Exploring the history of Phoenix, Arizona and a little bit of Los Angeles and San Francisco, California. This blog is advertising-free, and is supported by my subscribers on Patreon. History adventuring posts are shared there daily. The basic tier is a dollar a month, and the PhD tier, which includes "then and now" photos, billboards, aerials, videos, and super high-definition photos, is five dollars a month, and is discounted for seniors, veterans, and students. If you're a subscriber, thank you! You make this happen!
The Pima Indians - living in the desert for centuries with the thrifty gene
If you know your history of Arizona, you know that the Pima people have been living in the Sonoran Desert for centuries. And if you've ever taken a serious look at the desert, which stretches from Mexico to north of the Gila River, you may have wondered, like I have, how in the world did they survive?
And the key word is survive. Because if you know about genetics, you know that a group of people will either adapt to their environment, or die. The Pimas adapted. For century after century, they lived in an area that just seems absolutely impossible to support human life.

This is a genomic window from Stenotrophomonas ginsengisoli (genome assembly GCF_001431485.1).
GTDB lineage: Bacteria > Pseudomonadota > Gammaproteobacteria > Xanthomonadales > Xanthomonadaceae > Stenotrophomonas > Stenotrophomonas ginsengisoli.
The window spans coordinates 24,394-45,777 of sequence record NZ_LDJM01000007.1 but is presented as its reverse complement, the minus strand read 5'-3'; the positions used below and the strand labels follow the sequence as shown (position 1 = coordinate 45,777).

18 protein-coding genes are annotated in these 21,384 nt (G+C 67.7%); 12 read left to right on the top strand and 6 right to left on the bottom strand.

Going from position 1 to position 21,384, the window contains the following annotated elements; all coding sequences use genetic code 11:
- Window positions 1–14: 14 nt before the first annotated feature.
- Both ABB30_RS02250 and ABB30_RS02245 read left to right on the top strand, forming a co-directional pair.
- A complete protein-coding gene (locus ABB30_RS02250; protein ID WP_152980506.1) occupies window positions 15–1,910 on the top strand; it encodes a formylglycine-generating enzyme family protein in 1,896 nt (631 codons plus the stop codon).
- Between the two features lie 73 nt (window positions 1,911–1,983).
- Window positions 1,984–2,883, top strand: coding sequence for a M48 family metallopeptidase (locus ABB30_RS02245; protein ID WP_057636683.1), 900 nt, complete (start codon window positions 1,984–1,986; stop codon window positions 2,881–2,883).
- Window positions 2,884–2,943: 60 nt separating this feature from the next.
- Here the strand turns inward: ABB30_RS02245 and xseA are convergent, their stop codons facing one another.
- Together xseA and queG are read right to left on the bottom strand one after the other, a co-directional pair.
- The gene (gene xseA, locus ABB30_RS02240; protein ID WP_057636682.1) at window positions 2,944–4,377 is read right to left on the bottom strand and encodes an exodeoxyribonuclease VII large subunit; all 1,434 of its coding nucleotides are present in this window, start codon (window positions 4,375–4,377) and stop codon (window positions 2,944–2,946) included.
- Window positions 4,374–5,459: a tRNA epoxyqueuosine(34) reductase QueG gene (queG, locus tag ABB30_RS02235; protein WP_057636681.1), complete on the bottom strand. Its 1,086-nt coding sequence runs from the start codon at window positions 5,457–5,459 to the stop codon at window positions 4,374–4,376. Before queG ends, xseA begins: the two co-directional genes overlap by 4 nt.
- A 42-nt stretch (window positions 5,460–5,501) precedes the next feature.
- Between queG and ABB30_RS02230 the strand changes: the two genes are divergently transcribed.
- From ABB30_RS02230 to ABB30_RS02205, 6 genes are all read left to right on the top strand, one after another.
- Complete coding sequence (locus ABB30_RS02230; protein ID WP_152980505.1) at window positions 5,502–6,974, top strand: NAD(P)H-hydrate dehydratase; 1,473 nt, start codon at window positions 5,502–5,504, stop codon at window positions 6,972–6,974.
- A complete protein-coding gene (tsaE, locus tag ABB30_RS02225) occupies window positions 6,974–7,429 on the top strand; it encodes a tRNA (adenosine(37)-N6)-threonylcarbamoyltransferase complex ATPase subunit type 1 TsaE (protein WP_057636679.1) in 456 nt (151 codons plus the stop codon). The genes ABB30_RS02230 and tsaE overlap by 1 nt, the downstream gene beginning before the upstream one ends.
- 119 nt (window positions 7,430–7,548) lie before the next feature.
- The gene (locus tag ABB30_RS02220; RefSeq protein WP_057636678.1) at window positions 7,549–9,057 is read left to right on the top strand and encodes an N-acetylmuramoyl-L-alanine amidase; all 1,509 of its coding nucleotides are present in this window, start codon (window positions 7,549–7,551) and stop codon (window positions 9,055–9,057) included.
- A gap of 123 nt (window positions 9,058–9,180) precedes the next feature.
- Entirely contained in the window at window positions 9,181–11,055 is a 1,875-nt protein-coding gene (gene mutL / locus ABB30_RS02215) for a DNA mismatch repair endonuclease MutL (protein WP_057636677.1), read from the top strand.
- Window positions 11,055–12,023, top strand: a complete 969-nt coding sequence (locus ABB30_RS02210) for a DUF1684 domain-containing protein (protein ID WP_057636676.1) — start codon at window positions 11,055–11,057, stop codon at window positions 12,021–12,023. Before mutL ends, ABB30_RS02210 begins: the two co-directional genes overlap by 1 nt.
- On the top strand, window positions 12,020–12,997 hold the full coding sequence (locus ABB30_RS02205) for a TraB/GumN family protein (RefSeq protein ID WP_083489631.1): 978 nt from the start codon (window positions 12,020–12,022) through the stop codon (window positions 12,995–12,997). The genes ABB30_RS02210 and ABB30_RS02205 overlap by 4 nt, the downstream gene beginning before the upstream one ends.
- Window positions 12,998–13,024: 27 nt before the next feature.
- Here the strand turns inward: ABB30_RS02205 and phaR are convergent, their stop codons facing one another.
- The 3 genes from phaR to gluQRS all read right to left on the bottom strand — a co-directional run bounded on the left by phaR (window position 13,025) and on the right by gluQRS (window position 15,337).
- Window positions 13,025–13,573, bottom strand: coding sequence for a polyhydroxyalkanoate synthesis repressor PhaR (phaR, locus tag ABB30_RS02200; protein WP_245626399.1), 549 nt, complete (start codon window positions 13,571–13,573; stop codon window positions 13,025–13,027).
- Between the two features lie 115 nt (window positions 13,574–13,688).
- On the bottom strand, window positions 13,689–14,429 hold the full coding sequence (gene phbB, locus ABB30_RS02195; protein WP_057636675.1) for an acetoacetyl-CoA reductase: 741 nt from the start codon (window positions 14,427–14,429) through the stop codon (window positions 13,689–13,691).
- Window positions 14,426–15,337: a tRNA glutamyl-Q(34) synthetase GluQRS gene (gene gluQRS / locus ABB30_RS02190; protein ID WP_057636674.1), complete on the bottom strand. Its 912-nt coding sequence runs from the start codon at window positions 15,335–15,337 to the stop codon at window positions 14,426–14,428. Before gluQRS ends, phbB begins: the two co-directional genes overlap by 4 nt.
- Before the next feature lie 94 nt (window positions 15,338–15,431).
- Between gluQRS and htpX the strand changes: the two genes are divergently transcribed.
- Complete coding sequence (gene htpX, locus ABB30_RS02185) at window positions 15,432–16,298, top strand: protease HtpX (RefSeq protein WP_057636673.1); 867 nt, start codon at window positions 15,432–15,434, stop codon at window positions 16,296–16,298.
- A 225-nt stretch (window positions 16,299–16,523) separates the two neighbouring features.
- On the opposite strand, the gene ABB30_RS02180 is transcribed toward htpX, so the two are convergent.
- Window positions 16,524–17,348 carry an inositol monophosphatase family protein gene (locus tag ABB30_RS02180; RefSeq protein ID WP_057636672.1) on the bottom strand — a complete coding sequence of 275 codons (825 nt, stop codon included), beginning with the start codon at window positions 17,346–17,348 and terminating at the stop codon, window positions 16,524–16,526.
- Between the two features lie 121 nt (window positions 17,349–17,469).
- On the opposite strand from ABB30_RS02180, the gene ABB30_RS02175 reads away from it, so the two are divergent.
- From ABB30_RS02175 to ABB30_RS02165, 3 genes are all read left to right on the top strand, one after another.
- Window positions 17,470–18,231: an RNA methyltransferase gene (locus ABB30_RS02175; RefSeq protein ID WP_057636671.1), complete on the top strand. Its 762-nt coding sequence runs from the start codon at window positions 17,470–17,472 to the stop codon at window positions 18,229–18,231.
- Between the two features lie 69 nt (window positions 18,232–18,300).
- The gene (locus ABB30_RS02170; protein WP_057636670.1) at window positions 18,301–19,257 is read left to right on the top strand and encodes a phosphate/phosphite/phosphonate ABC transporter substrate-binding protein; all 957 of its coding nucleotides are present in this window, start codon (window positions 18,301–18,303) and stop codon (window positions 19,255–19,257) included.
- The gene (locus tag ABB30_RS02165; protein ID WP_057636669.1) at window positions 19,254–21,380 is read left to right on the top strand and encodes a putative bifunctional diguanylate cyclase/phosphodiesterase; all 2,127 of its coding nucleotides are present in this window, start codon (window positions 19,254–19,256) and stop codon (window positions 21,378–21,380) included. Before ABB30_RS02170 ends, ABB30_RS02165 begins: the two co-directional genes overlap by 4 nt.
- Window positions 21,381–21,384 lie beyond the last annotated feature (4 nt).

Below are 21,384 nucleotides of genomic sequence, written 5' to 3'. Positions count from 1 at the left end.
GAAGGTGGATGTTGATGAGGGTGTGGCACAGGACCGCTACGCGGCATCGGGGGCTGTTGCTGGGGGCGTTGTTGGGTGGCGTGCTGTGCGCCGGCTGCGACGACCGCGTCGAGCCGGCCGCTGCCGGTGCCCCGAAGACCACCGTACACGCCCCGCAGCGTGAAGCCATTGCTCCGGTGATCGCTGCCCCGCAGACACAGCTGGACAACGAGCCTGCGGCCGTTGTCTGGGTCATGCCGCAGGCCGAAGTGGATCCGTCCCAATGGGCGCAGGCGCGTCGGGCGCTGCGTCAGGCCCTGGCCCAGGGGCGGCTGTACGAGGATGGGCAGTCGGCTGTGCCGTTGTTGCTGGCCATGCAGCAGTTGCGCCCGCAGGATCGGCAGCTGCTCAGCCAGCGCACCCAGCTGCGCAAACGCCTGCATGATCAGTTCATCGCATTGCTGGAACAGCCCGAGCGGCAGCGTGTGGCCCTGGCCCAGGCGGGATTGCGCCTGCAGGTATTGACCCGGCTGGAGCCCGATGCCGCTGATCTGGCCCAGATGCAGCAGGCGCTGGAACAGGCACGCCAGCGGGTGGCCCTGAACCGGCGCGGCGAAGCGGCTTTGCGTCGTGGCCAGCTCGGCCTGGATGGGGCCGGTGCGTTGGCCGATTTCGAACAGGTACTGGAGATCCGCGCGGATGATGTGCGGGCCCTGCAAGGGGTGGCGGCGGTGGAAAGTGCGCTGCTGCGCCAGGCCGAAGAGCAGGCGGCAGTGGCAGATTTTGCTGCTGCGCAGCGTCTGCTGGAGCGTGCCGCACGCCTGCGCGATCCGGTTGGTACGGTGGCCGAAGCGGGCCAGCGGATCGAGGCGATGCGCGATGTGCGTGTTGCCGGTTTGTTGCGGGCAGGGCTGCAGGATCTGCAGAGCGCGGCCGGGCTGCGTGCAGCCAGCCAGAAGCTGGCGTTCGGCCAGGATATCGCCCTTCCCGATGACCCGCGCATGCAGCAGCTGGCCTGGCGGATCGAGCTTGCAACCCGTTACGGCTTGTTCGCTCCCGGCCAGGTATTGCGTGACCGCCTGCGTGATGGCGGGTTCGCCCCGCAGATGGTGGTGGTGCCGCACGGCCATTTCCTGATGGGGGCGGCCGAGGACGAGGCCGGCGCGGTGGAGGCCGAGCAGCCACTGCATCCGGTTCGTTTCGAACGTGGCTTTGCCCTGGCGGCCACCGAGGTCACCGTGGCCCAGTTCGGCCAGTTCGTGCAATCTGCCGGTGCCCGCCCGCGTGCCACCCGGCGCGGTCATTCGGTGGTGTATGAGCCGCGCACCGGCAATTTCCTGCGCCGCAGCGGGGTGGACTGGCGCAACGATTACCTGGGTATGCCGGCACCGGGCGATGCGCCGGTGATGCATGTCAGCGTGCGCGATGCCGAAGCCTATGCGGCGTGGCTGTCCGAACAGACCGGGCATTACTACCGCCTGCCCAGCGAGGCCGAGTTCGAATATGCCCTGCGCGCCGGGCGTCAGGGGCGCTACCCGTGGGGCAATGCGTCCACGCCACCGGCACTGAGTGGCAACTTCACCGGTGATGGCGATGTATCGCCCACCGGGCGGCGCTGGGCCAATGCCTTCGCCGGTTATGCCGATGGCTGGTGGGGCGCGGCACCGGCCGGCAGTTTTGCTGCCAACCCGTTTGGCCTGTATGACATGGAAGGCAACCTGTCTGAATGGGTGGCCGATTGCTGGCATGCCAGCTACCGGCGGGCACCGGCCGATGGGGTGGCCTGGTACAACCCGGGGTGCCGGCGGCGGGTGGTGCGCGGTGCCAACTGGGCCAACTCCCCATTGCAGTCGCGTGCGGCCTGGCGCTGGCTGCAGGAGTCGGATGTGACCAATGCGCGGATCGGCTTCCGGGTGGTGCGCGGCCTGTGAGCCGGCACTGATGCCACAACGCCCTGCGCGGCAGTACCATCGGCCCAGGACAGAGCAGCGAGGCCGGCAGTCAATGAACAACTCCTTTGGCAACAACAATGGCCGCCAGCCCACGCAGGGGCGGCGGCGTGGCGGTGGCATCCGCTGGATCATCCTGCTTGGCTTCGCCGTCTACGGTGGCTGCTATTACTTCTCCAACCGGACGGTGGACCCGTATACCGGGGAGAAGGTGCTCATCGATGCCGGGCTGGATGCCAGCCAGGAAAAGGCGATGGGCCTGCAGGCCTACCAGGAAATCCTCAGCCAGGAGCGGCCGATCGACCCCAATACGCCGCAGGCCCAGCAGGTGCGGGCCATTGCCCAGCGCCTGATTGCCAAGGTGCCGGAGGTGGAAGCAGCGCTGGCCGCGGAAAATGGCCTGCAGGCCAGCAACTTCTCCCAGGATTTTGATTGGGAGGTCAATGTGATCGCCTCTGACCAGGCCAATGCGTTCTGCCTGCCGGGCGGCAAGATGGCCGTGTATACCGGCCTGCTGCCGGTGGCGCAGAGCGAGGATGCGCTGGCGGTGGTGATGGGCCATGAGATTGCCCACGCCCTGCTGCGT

The most basic fact about genetics is that a person has to survive long enough to have children. That's how genetics works. Only the people who live long enough to reproduce can pass along their genes. And the Pima people had, and have, what has been come to be described as "the thrifty gene".
If all you've read about is diabetes, and being overweight, take a step back. Time travel back to the Sonoran Desert of centuries ago. Food was scarce. Many people survived on mesquite beans, and other things that they could find, and grow. This was no place for someone with a fast metabolism! No one talks about this, but I will. People starved. And the ones who survived under such harsh circumstances became some of the toughest human beings on planet earth. The Pimas.
Above: Pima and Maricopa Indians in 1899.
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Posted by Brad Hall